Millard ''Mickey'' Drexler, Gap's chief executive, on Tuesday admitted that the company had ''misread fashion tea leaves'' and violated its own principle of ''keeping things simple'' in making a series of fashion mistakes that led to its reporting a $34m loss.
|TAIWAN: Businesses Said to Run Sweatshops In Central America|
by Andrew Perrin, San Francisco Chronicle
August 15th, 2001
This island nation has long been famed for its transformation from a developing country to an industrial colossus. But a recent labor dispute at a Taiwanese-owned textile factory in impoverished Nicaragua has cast a spotlight on what U.S. activists say is Taiwan's least admired export: labor rights abuses.
|US: Nike Capitalizes on the Anti-Capitalists|
by Alicia Rebensdorf, AlterNet
August 7th, 2001
An angry mob gathered around a train station, passing out photocopied flyers and shouting protests against an unjust company. Scrappy stickers were slapped on billboards, directing passers-by to a crudely designed website. The company they were railing against was a frequent target of grassroots activism: Nike. And the group running this guerilla-style anti-advertising campaign? None other than Nike itself.
|MEXICO: Economic Downturn Deepens|
by Chris Kraul, Los Angeles Times
July 1st, 2001
From farms and automotive plants on the outskirts of Mexico City to the industrial heartland of Monterrey and the wineries and electronics firms in Tijuana and Guadalajara, signs are that this nation's recession is becoming more entrenched.
|New Study: Mexicans Unable to Live on Sweatshop Wages|
Coalition for Justice in the Maquiladoras, Interfaith Center on Corporate Responsibility, et al.
June 28th, 2001
Workers in foreign-owned export assembly plants in Mexico are not able to meet a family's basic needs on sweatshop wages, according to a comprehensive study conducted in fifteen Mexican cities.
|US: My Nike Media Adventure|
by Jonah Peretti, The Nation
April 9th, 2001
Nike's website allows visitors to create custom shoes bearing a word or slogan -- a service Nike trumpets as being about freedom to choose and freedom to express who you are. Confronted with Nike's celebration of freedom and their statement that if you want it done right, build it yourself, I could not help but think of the people in crowded factories in Asia and South America who actually build Nike shoes.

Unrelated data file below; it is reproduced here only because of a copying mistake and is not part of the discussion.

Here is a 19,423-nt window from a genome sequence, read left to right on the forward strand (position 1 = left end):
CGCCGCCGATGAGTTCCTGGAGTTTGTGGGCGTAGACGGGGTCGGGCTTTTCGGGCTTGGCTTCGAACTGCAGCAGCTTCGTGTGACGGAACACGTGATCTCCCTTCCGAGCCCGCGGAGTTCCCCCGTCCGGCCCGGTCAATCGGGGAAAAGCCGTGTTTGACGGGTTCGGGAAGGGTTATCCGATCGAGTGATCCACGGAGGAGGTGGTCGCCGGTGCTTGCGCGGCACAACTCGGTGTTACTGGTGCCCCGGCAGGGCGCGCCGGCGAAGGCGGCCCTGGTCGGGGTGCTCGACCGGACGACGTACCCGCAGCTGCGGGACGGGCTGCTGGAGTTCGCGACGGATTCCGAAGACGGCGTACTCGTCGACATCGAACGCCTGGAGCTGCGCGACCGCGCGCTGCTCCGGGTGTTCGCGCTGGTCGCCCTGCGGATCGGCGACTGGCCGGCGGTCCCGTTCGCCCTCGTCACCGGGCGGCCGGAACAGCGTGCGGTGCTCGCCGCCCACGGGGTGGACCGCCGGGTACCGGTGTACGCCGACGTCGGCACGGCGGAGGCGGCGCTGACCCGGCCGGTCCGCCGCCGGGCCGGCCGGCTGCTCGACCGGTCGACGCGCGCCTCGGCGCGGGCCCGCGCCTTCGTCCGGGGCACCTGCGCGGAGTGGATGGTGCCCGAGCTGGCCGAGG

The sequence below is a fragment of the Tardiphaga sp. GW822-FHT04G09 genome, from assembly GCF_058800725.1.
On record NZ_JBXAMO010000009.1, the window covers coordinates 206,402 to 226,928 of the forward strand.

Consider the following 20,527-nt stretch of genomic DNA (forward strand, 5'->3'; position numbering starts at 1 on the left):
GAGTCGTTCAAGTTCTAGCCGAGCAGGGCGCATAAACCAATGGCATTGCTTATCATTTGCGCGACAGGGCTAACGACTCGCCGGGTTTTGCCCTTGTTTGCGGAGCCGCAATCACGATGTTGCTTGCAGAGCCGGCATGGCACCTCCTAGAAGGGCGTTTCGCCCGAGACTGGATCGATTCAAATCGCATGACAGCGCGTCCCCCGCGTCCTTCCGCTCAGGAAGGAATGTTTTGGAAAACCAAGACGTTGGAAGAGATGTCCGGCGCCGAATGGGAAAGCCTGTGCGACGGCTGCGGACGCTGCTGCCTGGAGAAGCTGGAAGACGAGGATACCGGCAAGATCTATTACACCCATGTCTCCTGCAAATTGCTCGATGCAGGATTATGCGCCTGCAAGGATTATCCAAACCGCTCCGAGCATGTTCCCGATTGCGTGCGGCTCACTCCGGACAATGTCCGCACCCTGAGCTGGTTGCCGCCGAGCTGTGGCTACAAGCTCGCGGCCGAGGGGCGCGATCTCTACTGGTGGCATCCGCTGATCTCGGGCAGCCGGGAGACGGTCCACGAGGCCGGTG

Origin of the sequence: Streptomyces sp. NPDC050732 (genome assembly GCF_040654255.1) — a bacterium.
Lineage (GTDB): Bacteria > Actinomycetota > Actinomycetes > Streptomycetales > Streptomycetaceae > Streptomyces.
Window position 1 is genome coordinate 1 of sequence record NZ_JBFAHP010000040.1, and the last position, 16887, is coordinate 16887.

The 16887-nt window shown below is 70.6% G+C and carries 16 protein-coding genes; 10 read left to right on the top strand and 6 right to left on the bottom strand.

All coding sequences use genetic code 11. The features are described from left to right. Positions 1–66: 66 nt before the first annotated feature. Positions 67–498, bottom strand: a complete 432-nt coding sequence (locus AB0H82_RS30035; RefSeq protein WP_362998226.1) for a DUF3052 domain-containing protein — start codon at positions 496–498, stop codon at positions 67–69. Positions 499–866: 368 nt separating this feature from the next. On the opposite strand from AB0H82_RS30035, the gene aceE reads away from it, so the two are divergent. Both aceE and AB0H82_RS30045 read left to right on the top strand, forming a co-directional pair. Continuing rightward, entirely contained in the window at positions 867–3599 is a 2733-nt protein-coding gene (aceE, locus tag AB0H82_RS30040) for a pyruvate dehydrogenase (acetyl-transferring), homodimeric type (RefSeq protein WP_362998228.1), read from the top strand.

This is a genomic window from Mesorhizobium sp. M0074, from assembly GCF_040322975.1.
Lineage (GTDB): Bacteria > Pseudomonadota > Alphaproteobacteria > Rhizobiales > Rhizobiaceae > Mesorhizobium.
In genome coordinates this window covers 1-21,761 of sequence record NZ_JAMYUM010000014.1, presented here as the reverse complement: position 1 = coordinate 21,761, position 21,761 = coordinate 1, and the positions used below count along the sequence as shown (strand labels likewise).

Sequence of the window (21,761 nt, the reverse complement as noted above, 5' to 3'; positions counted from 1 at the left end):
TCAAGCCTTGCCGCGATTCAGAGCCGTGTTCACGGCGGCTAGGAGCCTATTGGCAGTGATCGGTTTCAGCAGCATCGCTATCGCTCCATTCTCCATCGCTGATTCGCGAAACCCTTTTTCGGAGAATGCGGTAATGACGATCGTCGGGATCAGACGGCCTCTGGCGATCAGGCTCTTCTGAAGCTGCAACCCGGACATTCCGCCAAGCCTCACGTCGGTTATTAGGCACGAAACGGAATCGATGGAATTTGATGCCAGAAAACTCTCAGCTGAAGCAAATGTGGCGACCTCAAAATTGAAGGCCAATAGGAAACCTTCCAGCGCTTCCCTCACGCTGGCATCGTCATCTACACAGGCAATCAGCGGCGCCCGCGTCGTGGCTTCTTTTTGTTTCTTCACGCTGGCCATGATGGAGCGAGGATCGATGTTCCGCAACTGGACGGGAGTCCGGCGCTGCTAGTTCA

|SRI Lanka: Overtime Law Hurts Sweatshop Workers|
by Renuka Senanayake, Inter Press Service
March 2nd, 2001
Rights activists are unhappy with the Labour Ministry's plan to amend labour laws to introduce 80 hours of overtime every month for factory workers, including those in export processing zones (EPZ).
|US: Nike Sued for Greenwash|
March 2nd, 2001
Marc Kasky, a self-described environmentalist, viewed the Ernst and Young audit as an opportunity. Enlisting the support of San Francisco attorney Alan Caplan, he filed a suit against Nike in April of 1998. The suit claims that Nike's assertions about the labor conditions in its Asia factories amounted to false advertising.
|AMERICAN SAMOA: Abuses Cited at Apparel Plant That Supplied U.S. Retailers|
by Steven Greenhouse, The New York Times
February 6th, 2001
Workers at a factory in American Samoa that made apparel for the J. C. Penney Company and other retailers were often beaten and were provided food so inadequate that some were ''walking skeletons,'' a Labor Department investigation has found.